Folksy Ltd

Run a Wreck

(James Alden) #1

A car is a slave to me,not the other way round.If it is safe and reliable that will do,a few nicks and tears don’t bother me.
Everything below I got for free and it was thrown in the back of one heap or another over the years,bricks,stone, slabs,timber,plants and shrubs,even the little summer house.
The latest addition was the bird table and it is made from some old pipe work that was being replaced on the Tower Bridge,to the firm doing the work it was just so much rubbish that costs to dump. I added the tables from old pallete timbers and put a roof on to try to deter the Sparrow Hawk from just doing a snatch.
This is why I run a wreck,so I am free to pick up what I want when I want.The log and Geranium too.

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(Dawn Sneesby) #2

Lovely garden.

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(James Alden) #3

You can get it all for nothing,many contracts are on lowest tender and if you take away a couple of tons of old bricks and slab you save them around £300 in dumping,they are happy to let you have it.

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(Lois Bell) #4

James, you have a lovely outdoor space! Builders round here pay a few thousand a year for a waste carriers licence and a dump fee, so I suspect they’d adore having you around taking stuff away.

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(James Alden) #5

Yes Lois,even the small builders are delighted if you half empty their skip.
One speculator had a yard full of really good stuff but to him-rubbish,£85-£150 a ton to dump depending on if it could be recycled. It cost him more for it to stay there as the project could not move on.I got some good stuff but I found people with woodburners to take away about 25 truck loads of the rough stuff,about 40 tons,help me,I help you.

(Lois Bell) #6

absolutely. One man’s trash is another’s treasure. I’m forever accepting bags of old patterns, fabrics and tools from people who’ve lost a relative and give me their sewing kits, and have treasured each and every item, or passed it onto someone else who will.

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(Eileens Craft Studio) #7

I love how you’ve re used different cast off’s to make a lovely garden space. This is how I make my gardens.

My back garden is a builders yarn but it’s all reclaimed from where I took down part of the back of our house. I had to remove all the mortar off every single brick in order to re use them in the construction of our Conservatory retaining walls. The rest are stored/stacked ready for the next project. These bricks you can’t buy anymore and would cost a packet from the reclaimers yard.
The same with the tiles I took of the roof all stored and cleaned ready to use in my side garden where my small orchard and veggie garden has been created.

The Wild Cherry Tree we had to take down due to it’s roots trying to attack the drains and foundation it nearly all used up now. Some went to my father in law who turned bits into cherry bowls, and table mats/coasters. Some went to my brother who’s craves wood as a hobby. Some went to people who used it for their log burners/open fires.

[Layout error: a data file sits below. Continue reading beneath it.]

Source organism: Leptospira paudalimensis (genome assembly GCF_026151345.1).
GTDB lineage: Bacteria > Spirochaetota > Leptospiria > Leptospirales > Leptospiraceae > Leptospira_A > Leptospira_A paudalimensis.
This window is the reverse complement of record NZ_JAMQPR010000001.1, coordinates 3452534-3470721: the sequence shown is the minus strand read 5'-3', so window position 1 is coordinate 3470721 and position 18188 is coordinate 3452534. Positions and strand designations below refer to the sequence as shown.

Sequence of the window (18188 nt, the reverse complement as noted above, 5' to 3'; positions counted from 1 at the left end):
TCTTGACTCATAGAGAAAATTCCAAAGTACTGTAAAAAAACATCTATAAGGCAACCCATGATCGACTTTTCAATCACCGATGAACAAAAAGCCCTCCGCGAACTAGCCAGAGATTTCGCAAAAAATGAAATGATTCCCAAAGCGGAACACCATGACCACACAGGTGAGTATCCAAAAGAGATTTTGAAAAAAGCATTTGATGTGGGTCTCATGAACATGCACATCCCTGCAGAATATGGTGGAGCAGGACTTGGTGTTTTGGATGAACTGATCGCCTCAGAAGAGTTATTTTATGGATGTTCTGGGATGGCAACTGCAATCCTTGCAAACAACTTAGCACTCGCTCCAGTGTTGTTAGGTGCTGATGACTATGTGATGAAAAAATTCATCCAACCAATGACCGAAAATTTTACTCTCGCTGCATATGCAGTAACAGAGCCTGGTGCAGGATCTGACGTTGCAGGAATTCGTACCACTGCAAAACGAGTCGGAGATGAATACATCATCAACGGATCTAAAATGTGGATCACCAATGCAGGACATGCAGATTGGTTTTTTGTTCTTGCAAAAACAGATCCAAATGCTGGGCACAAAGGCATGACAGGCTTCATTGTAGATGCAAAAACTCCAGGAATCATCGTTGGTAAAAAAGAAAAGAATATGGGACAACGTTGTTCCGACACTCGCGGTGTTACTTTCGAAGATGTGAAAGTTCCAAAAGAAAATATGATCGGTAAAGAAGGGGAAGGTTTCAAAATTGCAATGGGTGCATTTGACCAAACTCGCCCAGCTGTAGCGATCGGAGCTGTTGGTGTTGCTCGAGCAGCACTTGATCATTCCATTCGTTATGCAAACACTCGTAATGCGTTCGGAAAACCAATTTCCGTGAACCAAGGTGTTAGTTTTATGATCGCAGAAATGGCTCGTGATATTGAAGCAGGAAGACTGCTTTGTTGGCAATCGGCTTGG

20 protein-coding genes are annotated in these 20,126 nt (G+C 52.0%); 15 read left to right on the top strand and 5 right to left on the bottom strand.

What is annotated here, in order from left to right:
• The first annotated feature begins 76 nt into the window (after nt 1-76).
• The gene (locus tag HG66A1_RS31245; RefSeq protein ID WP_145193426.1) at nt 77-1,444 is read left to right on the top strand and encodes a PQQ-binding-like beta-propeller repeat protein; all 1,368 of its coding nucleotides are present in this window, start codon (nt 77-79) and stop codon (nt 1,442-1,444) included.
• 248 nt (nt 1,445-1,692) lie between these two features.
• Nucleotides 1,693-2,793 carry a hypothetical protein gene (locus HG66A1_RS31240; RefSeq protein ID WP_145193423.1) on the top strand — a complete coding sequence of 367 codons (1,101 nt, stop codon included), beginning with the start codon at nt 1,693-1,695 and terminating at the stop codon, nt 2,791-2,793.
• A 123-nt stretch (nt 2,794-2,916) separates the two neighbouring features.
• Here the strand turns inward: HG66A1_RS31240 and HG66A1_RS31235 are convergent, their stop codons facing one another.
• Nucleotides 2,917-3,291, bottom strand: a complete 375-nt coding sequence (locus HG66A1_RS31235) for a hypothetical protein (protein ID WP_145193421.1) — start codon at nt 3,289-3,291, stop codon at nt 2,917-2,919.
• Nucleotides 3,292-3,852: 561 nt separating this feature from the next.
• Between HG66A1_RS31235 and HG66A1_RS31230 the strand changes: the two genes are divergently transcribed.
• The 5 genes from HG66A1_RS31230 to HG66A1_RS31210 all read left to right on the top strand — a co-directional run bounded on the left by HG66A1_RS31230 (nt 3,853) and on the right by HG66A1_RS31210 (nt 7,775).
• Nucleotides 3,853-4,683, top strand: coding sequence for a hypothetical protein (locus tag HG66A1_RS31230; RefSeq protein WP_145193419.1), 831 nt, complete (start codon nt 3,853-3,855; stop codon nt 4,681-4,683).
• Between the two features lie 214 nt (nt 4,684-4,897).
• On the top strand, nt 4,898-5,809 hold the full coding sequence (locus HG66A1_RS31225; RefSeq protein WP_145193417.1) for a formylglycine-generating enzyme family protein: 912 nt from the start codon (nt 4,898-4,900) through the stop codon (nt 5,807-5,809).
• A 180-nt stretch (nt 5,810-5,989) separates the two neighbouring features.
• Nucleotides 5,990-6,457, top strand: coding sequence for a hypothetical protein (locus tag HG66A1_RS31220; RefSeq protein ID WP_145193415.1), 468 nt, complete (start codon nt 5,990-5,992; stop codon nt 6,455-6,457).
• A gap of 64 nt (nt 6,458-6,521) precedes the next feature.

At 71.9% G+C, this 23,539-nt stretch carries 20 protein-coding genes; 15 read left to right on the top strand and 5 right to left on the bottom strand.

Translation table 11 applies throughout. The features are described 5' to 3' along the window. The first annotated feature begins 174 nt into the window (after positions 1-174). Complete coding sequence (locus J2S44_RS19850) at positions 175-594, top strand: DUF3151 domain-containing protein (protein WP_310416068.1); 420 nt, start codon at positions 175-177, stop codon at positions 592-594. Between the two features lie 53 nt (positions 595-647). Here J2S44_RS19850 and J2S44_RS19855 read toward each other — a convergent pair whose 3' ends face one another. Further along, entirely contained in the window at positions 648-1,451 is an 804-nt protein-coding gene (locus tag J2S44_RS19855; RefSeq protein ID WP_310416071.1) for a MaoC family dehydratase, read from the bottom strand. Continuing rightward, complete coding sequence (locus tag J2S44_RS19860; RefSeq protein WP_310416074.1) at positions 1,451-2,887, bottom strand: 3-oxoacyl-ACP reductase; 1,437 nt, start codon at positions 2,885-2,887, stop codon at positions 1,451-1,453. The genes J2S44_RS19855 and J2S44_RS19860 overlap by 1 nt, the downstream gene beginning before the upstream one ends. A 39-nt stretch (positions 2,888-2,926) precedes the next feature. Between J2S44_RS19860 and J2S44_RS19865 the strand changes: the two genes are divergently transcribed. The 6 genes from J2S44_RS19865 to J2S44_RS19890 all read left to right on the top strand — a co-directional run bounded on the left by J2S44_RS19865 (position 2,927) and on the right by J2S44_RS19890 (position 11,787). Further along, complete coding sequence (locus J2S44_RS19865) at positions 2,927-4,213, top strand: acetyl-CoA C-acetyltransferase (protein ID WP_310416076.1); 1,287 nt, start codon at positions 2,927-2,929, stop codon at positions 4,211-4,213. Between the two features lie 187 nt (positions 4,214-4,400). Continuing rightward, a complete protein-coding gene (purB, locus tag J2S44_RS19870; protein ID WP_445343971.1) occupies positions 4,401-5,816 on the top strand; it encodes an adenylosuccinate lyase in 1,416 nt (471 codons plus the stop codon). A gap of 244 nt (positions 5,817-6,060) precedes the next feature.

The trunk is ready to be craved into a Garden Seat. The large stump is part of one garden fence and the top I intend to drill and chisel out at some point so it can be planted with herbs.

My bean poles are made from whatever I have around the garden and garage. One of my flower tubes is made from one of my car’s old exhaust back boxes.

One of my many garden gates is a reclaimed wrought iron gate I reclaimed from the skip when our old church decided they didn’t need it any more, along with the book case that held the church bibles it’s now about to go up on the wall in our conservatory which has been hand built by us with the help of a few good friends

I have two claimed enamelled baths saved in my builders yard of a back garden which will become planters. 2 large wooden pelleted that will be used to fence off the side garden from our front garden and driveway.

Oh the list goes on and on including the rock pile I had to dig out of the side garden to plant the veggie plot. A lot of that has been used up as part of the conservatory foundations under the concrete.

There are four large car tyree’s that I’m going to be painting and will become another planter in the middle of my orchard, crammed with flowers to help encourage more bees into my garden.
There is also a old glass shower screen that I will be framing and will be the top of my new cold frame the bottom bit will be made from some more of those bricks I’m recycling.

I was walking once in our local woods when I came upon a 12 large garden pots just dumped so took the all home, gave them a good clean and now I use them around the gardens and gave a couple away with plants in taken from cutting in my garden as gifts.

James my favourite recycle are the two teak chest of draws I was given by my Father in law. He recused them from the labs the worked in when they chucked them out to replace everything with stainless steel. He cleaned them, repaired the damage, waxed and polished them and gave them new tops. One sits in my dinning room and contains all my table linens while the other’s in my Conservatory holding some of my sewing fabric and some of my paper crafting supplies.

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(James Alden) #8

A good red brick will cost £3 at the reclaim and a second £1.50,the renovation people are held over a barrel when it comes to heritage buildings,every thing has to be replaced old for old and so the yards simply name their price,not going to the diy for it are you?
I use old tyres for planters,below they are stacked,if anyone tries this lubricate the knife well when you cut them,cooking oil will do otherwise the knife gets hard to move and that’s when the accidents happen.
Lois, I get many art materials from people that either give up or from friends and family that find it in charity shops,some of it is good kit but all of it has a use even if it is only for pva or such like.

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(Dawn Sneesby) #9

Your planter is lovely James.

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(James Alden) #10

The bottom tyre is a 15" 8ply Dawn,it took some heaving to turn it inside out.

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(Dawn Sneesby) #11

How did you do the scrolling round the sides? it looks really impressive.